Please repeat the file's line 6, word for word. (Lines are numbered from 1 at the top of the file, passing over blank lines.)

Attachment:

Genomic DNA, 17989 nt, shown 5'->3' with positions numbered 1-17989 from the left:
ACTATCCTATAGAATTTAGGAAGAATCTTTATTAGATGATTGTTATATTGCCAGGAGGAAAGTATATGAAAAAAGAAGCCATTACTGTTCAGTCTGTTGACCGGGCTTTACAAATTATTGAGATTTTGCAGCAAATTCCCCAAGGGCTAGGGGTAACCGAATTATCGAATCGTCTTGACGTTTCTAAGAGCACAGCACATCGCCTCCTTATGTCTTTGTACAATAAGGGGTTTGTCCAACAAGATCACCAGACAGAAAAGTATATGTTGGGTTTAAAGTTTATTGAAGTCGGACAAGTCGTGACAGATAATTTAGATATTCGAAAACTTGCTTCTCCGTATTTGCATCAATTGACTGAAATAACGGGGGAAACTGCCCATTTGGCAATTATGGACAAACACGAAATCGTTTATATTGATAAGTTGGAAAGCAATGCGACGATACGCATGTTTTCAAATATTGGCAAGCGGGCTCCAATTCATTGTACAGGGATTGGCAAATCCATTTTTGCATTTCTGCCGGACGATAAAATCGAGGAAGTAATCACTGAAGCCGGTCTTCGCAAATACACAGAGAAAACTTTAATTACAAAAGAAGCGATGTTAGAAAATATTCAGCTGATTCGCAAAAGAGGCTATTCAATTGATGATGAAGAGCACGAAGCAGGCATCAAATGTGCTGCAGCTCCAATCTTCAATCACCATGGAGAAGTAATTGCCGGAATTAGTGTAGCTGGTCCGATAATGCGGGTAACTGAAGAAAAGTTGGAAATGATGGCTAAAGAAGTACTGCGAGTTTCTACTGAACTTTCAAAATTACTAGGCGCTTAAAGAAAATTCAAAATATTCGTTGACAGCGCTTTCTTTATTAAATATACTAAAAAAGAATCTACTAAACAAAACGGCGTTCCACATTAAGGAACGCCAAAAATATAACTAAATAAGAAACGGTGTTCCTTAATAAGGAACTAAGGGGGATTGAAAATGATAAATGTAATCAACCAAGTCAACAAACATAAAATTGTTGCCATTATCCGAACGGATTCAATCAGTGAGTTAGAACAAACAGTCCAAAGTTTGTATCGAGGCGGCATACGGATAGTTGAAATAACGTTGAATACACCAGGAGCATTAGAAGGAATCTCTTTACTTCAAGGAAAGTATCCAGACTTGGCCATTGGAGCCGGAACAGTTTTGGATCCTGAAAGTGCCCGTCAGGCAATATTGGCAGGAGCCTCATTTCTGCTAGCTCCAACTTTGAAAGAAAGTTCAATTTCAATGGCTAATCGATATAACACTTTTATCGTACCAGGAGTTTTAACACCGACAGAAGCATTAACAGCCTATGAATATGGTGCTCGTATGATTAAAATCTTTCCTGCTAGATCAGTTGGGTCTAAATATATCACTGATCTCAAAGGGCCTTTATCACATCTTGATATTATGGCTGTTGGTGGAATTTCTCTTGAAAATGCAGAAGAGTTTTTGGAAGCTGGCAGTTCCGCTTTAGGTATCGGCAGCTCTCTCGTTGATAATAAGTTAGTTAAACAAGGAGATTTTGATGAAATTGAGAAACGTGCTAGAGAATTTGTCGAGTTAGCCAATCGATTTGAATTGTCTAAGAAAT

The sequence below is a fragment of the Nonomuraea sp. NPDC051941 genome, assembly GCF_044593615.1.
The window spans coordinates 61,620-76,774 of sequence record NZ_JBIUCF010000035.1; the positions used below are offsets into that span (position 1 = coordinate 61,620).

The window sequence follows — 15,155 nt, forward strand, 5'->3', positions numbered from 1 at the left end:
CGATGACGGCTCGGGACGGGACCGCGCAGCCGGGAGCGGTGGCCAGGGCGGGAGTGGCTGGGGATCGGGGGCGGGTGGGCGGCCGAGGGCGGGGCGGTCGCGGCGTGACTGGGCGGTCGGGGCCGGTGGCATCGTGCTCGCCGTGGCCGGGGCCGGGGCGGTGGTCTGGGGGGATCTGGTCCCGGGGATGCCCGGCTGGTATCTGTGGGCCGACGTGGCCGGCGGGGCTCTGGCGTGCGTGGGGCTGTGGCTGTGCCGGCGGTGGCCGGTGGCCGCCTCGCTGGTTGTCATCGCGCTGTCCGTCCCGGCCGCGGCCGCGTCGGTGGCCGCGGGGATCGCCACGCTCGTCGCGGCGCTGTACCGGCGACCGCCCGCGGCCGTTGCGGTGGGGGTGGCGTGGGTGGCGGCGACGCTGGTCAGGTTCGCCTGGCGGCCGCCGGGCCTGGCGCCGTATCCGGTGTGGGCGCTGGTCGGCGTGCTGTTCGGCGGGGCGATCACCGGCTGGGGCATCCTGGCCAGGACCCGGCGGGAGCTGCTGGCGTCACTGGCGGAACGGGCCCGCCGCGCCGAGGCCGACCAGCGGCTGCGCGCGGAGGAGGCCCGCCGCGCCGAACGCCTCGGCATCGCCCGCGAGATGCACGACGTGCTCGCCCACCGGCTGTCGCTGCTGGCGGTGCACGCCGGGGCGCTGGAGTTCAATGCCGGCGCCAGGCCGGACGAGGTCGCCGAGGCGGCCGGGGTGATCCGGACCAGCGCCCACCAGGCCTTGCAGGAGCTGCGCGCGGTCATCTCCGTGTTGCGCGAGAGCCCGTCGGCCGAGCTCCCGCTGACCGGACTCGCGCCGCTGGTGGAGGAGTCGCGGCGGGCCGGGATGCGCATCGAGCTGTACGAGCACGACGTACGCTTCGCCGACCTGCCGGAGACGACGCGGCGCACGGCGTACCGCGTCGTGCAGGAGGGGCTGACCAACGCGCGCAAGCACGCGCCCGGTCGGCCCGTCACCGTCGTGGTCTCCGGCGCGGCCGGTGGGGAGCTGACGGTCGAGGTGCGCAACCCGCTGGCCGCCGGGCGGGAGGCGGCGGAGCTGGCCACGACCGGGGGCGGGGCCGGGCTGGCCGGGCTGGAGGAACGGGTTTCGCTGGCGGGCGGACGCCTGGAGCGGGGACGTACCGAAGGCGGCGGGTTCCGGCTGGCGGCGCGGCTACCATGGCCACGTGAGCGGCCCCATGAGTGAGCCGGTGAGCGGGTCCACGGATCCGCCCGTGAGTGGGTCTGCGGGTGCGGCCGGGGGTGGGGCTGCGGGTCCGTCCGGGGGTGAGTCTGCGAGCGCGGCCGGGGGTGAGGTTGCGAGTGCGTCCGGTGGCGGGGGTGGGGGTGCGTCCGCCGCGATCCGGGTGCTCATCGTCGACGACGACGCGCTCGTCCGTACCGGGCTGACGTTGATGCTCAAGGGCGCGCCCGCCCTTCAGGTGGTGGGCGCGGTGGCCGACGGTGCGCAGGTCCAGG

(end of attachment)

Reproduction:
CGATGACGGCTCGGGACGGGACCGCGCAGCCGGGAGCGGTGGCCAGGGCGGGAGTGGCTGGGGATCGGGGGCGGGTGGGCGGCCGAGGGCGGGGCGGTCGCGGCGTGACTGGGCGGTCGGGGCCGGTGGCATCGTGCTCGCCGTGGCCGGGGCCGGGGCGGTGGTCTGGGGGGATCTGGTCCCGGGGATGCCCGGCTGGTATCTGTGGGCCGACGTGGCCGGCGGGGCTCTGGCGTGCGTGGGGCTGTGGCTGTGCCGGCGGTGGCCGGTGGCCGCCTCGCTGGTTGTCATCGCGCTGTCCGTCCCGGCCGCGGCCGCGTCGGTGGCCGCGGGGATCGCCACGCTCGTCGCGGCGCTGTACCGGCGACCGCCCGCGGCCGTTGCGGTGGGGGTGGCGTGGGTGGCGGCGACGCTGGTCAGGTTCGCCTGGCGGCCGCCGGGCCTGGCGCCGTATCCGGTGTGGGCGCTGGTCGGCGTGCTGTTCGGCGGGGCGATCACCGGCTGGGGCATCCTGGCCAGGACCCGGCGGGAGCTGCTGGCGTCACTGGCGGAACGGGCCCGCCGCGCCGAGGCCGACCAGCGGCTGCGCGCGGAGGAGGCCCGCCGCGCCGAACGCCTCGGCATCGCCCGCGAGATGCACGACGTGCTCGCCCACCGGCTGTCGCTGCTGGCGGTGCACGCCGGGGCGCTGGAGTTCAATGCCGGCGCCAGGCCGGACGAGGTCGCCGAGGCGGCCGGGGTGATCCGGACCAGCGCCCACCAGGCCTTGCAGGAGCTGCGCGCGGTCATCTCCGTGTTGCGCGAGAGCCCGTCGGCCGAGCTCCCGCTGACCGGACTCGCGCCGCTGGTGGAGGAGTCGCGGCGGGCCGGGATGCGCATCGAGCTGTACGAGCACGACGTACGCTTCGCCGACCTGCCGGAGACGACGCGGCGCACGGCGTACCGCGTCGTGCAGGAGGGGCTGACCAACGCGCGCAAGCACGCGCCCGGTCGGCCCGTCACCGTCGTGGTCTCCGGCGCGGCCGGTGGGGAGCTGACGGTCGAGGTGCGCAACCCGCTGGCCGCCGGGCGGGAGGCGGCGGAGCTGGCCACGACCGGGGGCGGGGCCGGGCTGGCCGGGCTGGAGGAACGGGTTTCGCTGGCGGGCGGACGCCTGGAGCGGGGACGTACCGAAGGCGGCGGGTTCCGGCTGGCGGCGCGGCTACCATGGCCACGTGAGCGGCCCCATGAGTGAGCCGGTGAGCGGGTCCACGGATCCGCCCGTGAGTGGGTCTGCGGGTGCGGCCGGGGGTGGGGCTGCGGGTCCGTCCGGGGGTGAGTCTGCGAGCGCGGCCGGGGGTGAGGTTGCGAGTGCGTCCGGTGGCGGGGGTGGGGGTGCGTCCGCCGCGATCCGGGTGCTCATCGTCGACGACGACGCGCTCGTCCGTACCGGGCTGACGTTGATGCTCAAGGGCGCGCCCGCCCTTCAGGTGGTGGGCGCGGTGGCCGACGGTGCGCAGGTCCAGG